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Cathleen Allison, Associated Press
Former Republican state senator Mark Amodei takes a phone call from the National Republican Committee chairman after taking the lead in Nevada's special election to fill a U.S. House seat, during an election night event in Reno, Nev., Tuesday Sept. 13, 2011.

LAS VEGAS — Republican former state senator Mark Amodei won Nevada's heavily GOP 2nd Congressional District in a special election Tuesday night, easily trouncing Democrat Kate Marshall in this economically-ravaged state where President Barack Obama's popularity has sagged.

Amodei entered Election Day as the candidate to take down, with early voting and registration numbers alike heavily favoring the GOP. History was also on his side. The district made up of rural, conservative voters has never elected a Democrat.

"I'm looking forward to going back and getting to work right away ... and getting that message delivered and turning that tide," Amodei said during a victory speech before more than 250 supporters at a Reno casino.

The candidates were competing to replace Republican Dean Heller, who was promoted from the House to the Senate in May after former Republican Sen. John Ensign resigned over a sex scandal with a former staffer.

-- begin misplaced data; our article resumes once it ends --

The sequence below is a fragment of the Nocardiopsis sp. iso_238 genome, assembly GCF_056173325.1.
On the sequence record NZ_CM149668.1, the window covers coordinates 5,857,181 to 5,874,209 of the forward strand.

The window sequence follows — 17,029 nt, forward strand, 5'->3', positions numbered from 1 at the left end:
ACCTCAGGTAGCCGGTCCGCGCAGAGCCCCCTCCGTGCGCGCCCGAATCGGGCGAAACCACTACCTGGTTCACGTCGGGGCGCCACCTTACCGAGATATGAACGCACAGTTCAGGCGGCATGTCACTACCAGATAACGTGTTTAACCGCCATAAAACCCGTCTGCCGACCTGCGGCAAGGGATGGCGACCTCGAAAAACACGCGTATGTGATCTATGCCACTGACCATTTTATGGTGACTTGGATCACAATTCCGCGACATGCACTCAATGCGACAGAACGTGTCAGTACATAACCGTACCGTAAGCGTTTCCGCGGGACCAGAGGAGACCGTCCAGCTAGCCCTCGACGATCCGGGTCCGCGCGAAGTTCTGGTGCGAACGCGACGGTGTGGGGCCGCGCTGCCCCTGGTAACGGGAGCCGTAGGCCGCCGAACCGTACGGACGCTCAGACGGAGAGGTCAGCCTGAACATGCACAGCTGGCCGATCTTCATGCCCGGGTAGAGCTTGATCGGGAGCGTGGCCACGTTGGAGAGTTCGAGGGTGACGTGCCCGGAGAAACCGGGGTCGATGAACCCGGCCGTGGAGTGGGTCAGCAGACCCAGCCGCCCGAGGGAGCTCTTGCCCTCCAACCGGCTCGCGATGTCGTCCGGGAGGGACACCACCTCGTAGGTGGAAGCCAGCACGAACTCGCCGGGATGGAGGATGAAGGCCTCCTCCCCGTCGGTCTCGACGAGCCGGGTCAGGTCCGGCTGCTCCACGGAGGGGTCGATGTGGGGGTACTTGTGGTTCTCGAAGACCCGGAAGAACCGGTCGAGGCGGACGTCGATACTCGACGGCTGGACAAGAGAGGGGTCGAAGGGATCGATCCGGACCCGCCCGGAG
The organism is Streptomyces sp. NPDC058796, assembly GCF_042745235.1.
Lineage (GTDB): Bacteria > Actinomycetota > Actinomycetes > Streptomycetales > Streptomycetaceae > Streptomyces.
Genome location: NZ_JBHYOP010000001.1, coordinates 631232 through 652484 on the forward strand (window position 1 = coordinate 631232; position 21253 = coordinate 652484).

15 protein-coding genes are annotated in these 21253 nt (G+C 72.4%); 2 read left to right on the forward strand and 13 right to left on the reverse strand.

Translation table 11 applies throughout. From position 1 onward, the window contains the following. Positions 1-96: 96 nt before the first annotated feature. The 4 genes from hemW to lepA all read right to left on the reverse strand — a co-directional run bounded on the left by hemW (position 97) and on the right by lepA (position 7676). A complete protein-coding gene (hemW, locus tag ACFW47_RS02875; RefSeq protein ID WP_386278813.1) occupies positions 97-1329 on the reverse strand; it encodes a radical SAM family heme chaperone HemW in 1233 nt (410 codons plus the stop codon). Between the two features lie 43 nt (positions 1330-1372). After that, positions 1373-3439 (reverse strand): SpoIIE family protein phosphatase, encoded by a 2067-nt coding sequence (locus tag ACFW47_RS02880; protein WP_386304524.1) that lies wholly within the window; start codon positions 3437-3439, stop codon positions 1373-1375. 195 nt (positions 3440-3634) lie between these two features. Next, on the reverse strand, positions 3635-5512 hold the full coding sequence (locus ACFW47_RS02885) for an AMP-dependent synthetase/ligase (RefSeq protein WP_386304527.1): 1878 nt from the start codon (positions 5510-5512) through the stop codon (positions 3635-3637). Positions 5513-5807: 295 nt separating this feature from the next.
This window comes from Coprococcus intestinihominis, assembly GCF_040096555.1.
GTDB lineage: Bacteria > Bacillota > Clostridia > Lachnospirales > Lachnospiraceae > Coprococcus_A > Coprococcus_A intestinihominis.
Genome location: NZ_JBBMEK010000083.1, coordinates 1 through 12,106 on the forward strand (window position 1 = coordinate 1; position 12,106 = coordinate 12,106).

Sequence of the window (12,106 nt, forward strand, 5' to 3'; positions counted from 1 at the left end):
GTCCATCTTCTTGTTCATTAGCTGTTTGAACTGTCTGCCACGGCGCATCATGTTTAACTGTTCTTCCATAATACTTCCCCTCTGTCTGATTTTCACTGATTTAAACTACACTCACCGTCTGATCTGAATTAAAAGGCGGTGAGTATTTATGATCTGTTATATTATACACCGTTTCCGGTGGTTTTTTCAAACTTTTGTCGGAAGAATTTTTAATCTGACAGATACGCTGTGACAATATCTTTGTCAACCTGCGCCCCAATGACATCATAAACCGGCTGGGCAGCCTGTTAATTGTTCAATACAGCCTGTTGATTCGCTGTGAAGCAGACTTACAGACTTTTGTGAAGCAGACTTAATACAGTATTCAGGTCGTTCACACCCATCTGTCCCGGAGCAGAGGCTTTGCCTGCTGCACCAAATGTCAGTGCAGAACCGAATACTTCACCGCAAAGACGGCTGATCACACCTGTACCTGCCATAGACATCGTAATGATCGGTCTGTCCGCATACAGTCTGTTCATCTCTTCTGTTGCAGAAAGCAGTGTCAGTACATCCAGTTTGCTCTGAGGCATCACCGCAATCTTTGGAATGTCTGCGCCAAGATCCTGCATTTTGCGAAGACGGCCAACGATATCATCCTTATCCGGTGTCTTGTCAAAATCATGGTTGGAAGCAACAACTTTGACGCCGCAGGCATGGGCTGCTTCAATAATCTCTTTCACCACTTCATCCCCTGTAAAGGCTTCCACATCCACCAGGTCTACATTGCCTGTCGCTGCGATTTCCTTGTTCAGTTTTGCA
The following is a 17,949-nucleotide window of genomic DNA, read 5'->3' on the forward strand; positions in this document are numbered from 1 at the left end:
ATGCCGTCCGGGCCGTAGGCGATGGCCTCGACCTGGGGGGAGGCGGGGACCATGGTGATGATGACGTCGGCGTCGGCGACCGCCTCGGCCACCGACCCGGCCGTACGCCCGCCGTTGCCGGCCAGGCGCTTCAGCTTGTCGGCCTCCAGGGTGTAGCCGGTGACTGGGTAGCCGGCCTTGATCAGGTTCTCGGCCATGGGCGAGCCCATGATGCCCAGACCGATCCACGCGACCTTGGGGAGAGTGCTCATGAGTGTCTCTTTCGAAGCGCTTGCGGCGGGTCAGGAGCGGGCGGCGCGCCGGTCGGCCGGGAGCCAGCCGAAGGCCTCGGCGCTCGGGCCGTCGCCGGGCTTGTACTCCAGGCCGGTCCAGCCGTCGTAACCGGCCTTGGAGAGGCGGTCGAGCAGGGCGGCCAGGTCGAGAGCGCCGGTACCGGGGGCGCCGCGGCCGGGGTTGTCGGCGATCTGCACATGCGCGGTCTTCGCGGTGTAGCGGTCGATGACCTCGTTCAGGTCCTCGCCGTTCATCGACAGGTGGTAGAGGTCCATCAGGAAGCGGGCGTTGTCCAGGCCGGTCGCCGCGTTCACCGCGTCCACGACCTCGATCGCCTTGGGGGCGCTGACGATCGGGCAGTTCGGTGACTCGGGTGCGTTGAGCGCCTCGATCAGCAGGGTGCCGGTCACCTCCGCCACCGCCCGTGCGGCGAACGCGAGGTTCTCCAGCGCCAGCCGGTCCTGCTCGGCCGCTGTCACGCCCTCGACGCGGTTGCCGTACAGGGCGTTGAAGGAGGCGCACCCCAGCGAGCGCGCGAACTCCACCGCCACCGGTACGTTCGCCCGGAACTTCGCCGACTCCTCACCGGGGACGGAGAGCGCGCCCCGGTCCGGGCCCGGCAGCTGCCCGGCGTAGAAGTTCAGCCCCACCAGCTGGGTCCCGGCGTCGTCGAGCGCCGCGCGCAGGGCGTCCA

Republicans blamed Obama for Marshall's loss, a claim that could come up frequently in advance of next year's presidential election despite the district's Republican leanings.

"Even in the home state of Senate Majority Leader Harry Reid, voters have turned on the president and his congressional allies," Republican National Committee Chairman Reince Priebus said in a statement. "Not only are the president's policies not working, but his non-stop campaigning is no longer winning over voters."

GOP Chairwoman Amy Tarkankain announced at Amodei's victory party that his win "is the first step telling President Obama he's done."

Nevada's worst-in-the-nation economy likely did little to help Marshall's campaign. Angry voters steamed with politics in general might have also depressed turnout and further hurt her cause.

The candidates both sought to appeal to centrist voters, but their differences were stark. Amodei, a former state GOP chairman, pledged to support a balanced budget amendment in Congress and signed an anti-tax pledge, while Marshall, the state treasurer, was critical of Obama but still supportive of his federal health care overhaul.

Those ties to Washington Democrats, however limited or underplayed by her side, made Marshall a difficult sell in rural Nevada. The sprawling congressional district covers all of northern Nevada and a slice of Clark County near Las Vegas.

Voters Scott and Jean Foster described themselves as conservative Republicans, and blamed Obama and Democratic policies for failing to get the country's economy on track. Both are unemployed. Nevada has the highest jobless rate in the nation.

"Hopefully next year we can turn it around," Scott Foster said after voting at the Fish Springs Volunteer Fire Department in rural Douglas County Tuesday afternoon. A mathematician with degrees from MIT and Stanford, he said he's been unemployed for two years.